What is Remembrance Day for Lost Species and why does it matter?

Snow leopards, which are on the brink of extinction, are being honoured in tonight's event.
Snow leopards, which are on the brink of extinction, are being honoured in tonight's event. Copyright Getty via Canva
By Marthe de Ferrer
Share this articleComments
Share this articleClose Button

Award-winning writers, actors and creatives are coming together to mourn animals already lost to extinction.


Biologists and ecologists believe we’re in the middle of the planet’s sixth mass extinction event.

We’re losing an estimated 150 species every day - that’s over 54,000 annually. Of all the species which have ever lived on earth, 99.9 per cent are believed to now be extinct.

This is why Remembrance Day for Lost Species (RDLS), held on 30 November every year, was first started.

It was created in 2011 by Laura Coleman, founder of ONCA, a Brighton-based art charity which seeks to marry social and environmental activism with creativity. Coleman uses the organisation as a platform for exploring stories about human-caused extinction, inspired by a visit to a small wildlife refuge in the Bolivian jungle.

Now RDLS has become a day to highlight the growing extinction crisis we are facing. The event is led by a coalition of artists, educators, scientists, historians and campaigners. Participants are encouraged to reflect on species already lost to extinction, as well as those on the brink of destruction.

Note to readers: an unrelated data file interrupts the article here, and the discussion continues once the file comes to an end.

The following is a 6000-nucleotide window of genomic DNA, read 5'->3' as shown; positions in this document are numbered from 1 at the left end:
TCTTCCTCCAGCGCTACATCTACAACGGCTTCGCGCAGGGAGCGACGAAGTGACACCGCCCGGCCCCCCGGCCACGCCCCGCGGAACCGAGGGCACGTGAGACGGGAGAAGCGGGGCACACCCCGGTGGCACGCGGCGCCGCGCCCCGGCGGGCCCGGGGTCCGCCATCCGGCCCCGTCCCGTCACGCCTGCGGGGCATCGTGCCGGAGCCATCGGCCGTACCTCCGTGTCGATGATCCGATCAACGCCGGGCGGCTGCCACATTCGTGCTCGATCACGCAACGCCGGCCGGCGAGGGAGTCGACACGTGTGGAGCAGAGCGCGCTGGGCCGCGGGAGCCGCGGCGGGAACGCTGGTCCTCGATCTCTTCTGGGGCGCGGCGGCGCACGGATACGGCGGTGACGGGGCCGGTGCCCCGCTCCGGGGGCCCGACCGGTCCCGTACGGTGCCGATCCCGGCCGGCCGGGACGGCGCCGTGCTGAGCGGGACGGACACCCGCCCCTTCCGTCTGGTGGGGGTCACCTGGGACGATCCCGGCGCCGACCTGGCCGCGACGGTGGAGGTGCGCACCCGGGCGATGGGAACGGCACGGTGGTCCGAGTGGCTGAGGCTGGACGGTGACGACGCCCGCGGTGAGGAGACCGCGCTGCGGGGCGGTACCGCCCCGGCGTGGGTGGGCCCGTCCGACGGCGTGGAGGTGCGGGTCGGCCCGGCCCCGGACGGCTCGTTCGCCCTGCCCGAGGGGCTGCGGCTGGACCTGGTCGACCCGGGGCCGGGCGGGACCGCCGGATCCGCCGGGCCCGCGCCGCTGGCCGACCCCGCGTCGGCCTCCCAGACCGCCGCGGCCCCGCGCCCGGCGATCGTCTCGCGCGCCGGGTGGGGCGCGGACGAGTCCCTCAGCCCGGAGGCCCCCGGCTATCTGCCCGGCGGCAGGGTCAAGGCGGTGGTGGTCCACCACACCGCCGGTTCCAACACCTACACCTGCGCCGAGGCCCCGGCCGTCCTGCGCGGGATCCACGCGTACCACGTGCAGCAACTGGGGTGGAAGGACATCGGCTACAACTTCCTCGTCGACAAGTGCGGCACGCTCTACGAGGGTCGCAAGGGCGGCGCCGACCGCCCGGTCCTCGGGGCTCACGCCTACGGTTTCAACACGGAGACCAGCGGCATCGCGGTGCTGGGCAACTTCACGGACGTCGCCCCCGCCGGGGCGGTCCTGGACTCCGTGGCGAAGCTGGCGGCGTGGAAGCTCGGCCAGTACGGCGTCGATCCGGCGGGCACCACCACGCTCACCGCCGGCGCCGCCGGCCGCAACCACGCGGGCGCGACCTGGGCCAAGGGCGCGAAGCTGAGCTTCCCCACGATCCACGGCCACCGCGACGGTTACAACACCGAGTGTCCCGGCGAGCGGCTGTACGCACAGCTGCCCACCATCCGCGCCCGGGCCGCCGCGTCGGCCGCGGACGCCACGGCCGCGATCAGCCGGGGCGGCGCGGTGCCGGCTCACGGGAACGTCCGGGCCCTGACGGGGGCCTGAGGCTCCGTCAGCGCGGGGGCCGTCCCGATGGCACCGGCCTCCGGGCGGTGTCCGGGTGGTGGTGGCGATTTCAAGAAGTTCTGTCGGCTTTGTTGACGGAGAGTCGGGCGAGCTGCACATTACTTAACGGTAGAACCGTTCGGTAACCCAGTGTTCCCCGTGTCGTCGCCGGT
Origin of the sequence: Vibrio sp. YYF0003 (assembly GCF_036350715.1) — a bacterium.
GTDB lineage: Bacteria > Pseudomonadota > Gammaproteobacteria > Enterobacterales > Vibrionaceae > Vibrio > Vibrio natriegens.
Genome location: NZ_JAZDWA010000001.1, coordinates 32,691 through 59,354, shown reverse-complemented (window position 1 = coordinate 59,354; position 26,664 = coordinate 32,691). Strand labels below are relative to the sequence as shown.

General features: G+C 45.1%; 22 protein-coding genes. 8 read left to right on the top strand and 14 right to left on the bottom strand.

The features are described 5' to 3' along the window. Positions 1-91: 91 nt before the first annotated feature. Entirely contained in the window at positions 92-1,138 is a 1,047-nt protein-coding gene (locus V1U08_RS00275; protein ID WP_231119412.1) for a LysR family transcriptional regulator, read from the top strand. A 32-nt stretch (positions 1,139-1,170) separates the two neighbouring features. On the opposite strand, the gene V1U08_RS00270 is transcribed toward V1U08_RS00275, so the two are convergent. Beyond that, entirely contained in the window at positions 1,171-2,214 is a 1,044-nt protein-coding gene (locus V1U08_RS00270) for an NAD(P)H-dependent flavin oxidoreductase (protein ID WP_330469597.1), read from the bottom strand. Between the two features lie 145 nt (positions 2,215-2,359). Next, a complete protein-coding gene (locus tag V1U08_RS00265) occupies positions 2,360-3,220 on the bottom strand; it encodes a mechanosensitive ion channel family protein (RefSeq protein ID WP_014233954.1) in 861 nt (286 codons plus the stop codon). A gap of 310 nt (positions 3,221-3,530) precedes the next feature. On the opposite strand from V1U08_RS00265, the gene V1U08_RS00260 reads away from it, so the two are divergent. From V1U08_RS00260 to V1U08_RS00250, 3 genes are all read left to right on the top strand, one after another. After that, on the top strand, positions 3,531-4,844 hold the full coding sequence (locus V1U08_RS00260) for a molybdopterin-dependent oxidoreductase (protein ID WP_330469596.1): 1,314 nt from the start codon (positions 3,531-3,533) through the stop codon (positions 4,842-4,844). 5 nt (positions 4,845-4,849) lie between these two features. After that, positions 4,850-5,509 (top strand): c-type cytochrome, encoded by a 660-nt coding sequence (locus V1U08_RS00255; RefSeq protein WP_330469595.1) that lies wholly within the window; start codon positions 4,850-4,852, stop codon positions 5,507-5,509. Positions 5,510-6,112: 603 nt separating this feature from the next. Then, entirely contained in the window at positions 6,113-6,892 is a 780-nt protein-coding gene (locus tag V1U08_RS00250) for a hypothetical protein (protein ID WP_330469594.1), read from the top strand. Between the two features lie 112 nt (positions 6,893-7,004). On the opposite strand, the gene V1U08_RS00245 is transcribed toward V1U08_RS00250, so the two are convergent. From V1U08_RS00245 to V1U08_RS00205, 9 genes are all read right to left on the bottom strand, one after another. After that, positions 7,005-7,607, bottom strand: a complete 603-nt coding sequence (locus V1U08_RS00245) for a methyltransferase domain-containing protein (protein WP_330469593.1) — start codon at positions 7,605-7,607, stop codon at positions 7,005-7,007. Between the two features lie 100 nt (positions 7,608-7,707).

How are white supremacy and species loss related?

Every year a different theme is chosen for Lost Species Day. Historically this has been a specific ecological story, but after the monumental Black Lives Matter protests this year and increasing awareness of intersectionality within environmentalism - this year’s focus is on anti-racism.

The organisers of RDLS encourage participants to “talk about species in their relevant cultural, ecological, historical and political contexts,” says the website. The team emphasise the political nature of extinction, using the example of how deforestation affects forest communities as well as driving species loss.

With over one million species facing extinction over the coming decade, RDLS believes it’s essential to understand the structures in place which are driving species loss, while also considering the human impact - especially in the Global South.

Who is involved?

Writer’s Rebel, a subgroup of climate activist organisation Extinction Rebellion, is hosting an event this evening specifically dedicated to lost species. Writers, artists, actors, and creatives are coming together digitally to champion endangered animals.

From Booker Prize winner Margaret Atwood to Oscar winner Emma Thompson, the star-studded line-up is raising awareness around the importance of RDLS. They hope that by remembering species which have already been lost, we can safeguard the future of those currently in danger.

The line-up includes:

  • Margaret Atwood on the Tasmanian devil
  • Homero Aridjis on the Vaquita porpoise
  • Emma Thompson on the puffin
  • Ben Okri on the tiger
  • Taiwanese artist Wu Ming-Yi on the pangolin
  • Bianca Jagger on the eastern gorilla
  • Judy Ling Wong on the snow leopard
  • Amitav Ghosh on the Irrawaddy dolphin

The event is free, and tickets can be obtained here.

Share this articleComments

You might also like